Cuba: False Dawn

Here are four reasons why President Barack Obama’s decision last week to re-establish diplomatic relations with Cuba was a good idea.

Gwynne Dyer

THINK GLOBALLY

Here are four reasons why President Barack Obama’s decision last week to re-establish diplomatic relations with Cuba was a good idea.

1) The US attempt to bring down the Castro regime by isolating the country economically and diplomatically is now 54 years old, and it still hasn’t worked. To go on doing the same thing and expect a different result next time is a clear indication of stupidity, and possibly of insanity.

2) President Obama, as a “lame duck” president with only two years to go, has nothing to lose by re-opening the American embassy in Havana and loosening travel restrictions on American citizens. He gets credit for being both bold and sensible, and he can do it by executive decision without having to go through Congress.

3) A quarter-century after the end of the Cold War, there is ample popular support in the United States for ending the long and absurd anti-Communist crusade against Cuba. According to an Atlantic Council poll early this year, 56 percent of Americans now back a more direct US engagement with the Castro regime, or even full normalisation of relations. Among Hispanic-Americans, the number rises to 63 percent.

4) Even in Florida, where the Cuban-American population is concentrated, the heat has gone out of the issue. The aging leaders of the community, who arrived as refugees from Cuba half a century ago, still resist closer US relations with Cuba, but the US-born generation wants to end the war. The same Atlantic Council poll showed that 79 percent of voters of Cuban descent in Florida supported increased engagement or normalisation.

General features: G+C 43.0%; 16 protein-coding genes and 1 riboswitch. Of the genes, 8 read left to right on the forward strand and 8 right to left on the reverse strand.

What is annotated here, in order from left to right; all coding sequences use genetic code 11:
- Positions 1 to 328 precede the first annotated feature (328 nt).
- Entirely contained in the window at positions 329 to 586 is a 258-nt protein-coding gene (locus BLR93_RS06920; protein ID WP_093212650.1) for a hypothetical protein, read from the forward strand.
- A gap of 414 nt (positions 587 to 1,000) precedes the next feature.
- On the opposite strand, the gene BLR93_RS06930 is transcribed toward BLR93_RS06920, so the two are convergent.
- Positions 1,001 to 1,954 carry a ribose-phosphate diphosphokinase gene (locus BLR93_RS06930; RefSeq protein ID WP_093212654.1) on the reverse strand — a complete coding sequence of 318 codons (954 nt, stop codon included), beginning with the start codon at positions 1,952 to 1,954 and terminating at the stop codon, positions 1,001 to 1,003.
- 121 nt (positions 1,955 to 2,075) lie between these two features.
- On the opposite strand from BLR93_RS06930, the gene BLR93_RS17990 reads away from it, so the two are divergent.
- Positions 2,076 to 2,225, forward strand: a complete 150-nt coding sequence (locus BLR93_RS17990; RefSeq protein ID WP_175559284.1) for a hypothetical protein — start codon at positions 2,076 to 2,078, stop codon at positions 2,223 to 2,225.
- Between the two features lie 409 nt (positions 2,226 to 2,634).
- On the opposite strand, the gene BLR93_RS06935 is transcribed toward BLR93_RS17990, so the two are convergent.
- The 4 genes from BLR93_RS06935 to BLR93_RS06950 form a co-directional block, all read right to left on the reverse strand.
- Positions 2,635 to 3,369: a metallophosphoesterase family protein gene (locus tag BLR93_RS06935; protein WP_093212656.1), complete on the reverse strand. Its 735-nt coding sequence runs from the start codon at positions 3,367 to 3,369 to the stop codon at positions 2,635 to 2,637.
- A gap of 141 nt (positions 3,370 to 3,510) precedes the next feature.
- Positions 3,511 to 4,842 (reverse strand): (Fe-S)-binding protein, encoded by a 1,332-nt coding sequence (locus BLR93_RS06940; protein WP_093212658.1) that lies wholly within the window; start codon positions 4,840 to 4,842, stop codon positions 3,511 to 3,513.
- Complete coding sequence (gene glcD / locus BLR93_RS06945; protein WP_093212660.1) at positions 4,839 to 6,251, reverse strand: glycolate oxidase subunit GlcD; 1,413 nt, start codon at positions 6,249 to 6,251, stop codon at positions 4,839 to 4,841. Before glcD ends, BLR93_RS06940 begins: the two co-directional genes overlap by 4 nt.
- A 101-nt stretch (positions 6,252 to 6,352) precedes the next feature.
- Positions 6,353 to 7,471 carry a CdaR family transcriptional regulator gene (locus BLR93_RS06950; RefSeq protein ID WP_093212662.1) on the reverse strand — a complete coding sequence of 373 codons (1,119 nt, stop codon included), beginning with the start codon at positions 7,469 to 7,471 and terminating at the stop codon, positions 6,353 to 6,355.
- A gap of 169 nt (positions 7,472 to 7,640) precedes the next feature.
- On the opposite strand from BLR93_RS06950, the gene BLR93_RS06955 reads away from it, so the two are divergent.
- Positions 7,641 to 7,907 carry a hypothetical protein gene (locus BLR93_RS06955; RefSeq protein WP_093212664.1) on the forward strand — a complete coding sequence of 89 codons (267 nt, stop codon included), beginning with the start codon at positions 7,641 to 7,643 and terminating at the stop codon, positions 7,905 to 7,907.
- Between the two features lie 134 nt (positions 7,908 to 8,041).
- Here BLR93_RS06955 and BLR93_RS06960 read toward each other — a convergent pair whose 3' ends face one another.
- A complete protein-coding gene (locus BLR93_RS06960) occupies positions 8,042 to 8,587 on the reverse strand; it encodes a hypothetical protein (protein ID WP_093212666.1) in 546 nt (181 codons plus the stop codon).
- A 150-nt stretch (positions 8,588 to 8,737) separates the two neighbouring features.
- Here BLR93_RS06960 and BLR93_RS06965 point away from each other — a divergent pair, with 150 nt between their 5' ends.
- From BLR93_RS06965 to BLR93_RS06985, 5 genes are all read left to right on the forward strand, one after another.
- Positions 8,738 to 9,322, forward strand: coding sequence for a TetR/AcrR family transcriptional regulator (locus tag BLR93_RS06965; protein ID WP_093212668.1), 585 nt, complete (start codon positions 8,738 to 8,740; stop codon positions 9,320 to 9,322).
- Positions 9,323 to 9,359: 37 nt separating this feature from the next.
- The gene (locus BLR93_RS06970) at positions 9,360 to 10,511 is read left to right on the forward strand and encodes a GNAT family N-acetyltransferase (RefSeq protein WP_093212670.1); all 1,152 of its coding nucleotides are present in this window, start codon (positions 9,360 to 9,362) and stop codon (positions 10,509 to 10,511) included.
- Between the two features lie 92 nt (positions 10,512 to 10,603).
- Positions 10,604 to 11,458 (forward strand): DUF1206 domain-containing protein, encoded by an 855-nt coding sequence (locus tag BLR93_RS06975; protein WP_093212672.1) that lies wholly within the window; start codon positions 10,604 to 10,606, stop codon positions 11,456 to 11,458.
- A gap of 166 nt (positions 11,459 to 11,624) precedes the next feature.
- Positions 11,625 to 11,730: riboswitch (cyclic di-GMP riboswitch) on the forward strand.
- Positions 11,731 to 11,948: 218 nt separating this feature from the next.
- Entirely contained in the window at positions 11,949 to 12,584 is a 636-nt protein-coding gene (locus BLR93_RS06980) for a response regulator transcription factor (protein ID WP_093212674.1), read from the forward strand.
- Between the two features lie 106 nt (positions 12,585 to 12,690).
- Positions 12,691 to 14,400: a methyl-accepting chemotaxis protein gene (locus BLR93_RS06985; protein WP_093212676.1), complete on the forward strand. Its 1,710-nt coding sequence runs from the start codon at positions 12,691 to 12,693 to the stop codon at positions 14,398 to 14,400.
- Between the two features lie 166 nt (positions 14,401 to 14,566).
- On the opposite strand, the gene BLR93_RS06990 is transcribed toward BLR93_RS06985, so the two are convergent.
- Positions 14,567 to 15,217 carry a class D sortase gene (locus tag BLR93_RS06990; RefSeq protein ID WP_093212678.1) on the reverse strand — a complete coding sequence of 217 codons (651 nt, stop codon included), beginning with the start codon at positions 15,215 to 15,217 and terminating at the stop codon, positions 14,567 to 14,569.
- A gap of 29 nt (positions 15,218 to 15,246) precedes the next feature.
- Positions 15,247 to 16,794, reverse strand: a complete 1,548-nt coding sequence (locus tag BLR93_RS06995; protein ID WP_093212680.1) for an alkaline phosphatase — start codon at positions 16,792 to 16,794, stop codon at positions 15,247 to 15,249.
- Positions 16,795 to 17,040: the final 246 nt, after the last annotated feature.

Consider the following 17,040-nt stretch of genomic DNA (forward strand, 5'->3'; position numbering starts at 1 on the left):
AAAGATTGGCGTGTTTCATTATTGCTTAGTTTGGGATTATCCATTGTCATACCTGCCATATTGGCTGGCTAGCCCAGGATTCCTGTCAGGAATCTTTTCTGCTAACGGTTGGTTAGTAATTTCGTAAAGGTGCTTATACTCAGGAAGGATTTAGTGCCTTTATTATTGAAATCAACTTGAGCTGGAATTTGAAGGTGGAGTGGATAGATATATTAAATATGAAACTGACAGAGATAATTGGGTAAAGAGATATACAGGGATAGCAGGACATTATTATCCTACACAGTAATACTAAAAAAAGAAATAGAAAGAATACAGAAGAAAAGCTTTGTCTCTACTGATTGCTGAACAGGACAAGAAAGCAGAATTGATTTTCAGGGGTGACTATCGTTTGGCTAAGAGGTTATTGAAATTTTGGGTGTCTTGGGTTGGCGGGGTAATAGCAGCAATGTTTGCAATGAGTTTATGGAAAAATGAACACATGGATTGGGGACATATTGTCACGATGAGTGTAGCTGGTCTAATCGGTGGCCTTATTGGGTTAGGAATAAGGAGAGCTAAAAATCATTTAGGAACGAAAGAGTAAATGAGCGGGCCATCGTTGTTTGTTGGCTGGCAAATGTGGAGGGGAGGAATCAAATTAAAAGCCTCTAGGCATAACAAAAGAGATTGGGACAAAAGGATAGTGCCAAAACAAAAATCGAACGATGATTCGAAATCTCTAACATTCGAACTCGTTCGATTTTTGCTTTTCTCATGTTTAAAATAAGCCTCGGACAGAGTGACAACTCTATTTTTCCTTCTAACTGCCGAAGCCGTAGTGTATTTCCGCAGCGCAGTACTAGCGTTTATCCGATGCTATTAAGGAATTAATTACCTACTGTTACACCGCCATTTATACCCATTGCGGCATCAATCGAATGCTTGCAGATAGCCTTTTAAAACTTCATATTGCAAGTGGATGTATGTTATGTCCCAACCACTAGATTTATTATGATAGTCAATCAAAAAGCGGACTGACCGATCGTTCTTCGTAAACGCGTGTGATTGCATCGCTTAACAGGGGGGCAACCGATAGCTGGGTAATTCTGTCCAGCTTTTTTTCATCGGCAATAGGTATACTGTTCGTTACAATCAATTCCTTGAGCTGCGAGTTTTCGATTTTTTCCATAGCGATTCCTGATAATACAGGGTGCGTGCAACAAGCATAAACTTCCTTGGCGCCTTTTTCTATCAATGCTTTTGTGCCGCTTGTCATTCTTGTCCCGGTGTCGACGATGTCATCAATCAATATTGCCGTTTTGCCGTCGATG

Unfortunately, there are also two powerful reasons why Obama’s good idea is not really going to change things much.

1) The Republican Party now controls both Houses of Congress, and the embargo cannot be ended except by Congressional consent. That will not be forthcoming.

2) The brothers Castro are still in control of Cuba, and even if they were both swept away by some random illness, the only slightly younger Communist Party leadership will not make the kind of concessions that could force the Republican leadership to change its position. In terms of maintaining the status quo, the US Republicans and the Cuban Communists are “objective allies”.

It makes political sense for Republicans to oppose Obama’s initiative: they have no interest in allowing him a victory that they have it within their power to thwart. Republican Senator Marco Rubio of Florida vowed that he would do “everything in my power” to keep the embargo in place – and also threatened to block the confirmation of a US ambassador to Cuba and prevent funding for construction of a US embassy in Havana.

If this sounds petty, well, yes it is. But considering the attitude of Congressional Republicans towards the Obama administration over the past six years, massive obstructionism towards any future policy of Obama’s seems virtually guaranteed. The embargo will remain.

As for President Raul Castro – elder brother Fidel, now officially retired, seems largely out of play – he has no intention of presiding over the end of Communism in Cuba.

Cuba’s economy is in terrible shape, and it has recently been made much worse by the steep decline of the Venezuelan economy due to the collapse of the oil price. Given how dependent Cuba has become on the generosity of the leftist Venezuelan regime, you might think that Castro would now be seeking economic salvation in the form of an improvement in US-Cuban relations. You would be wrong.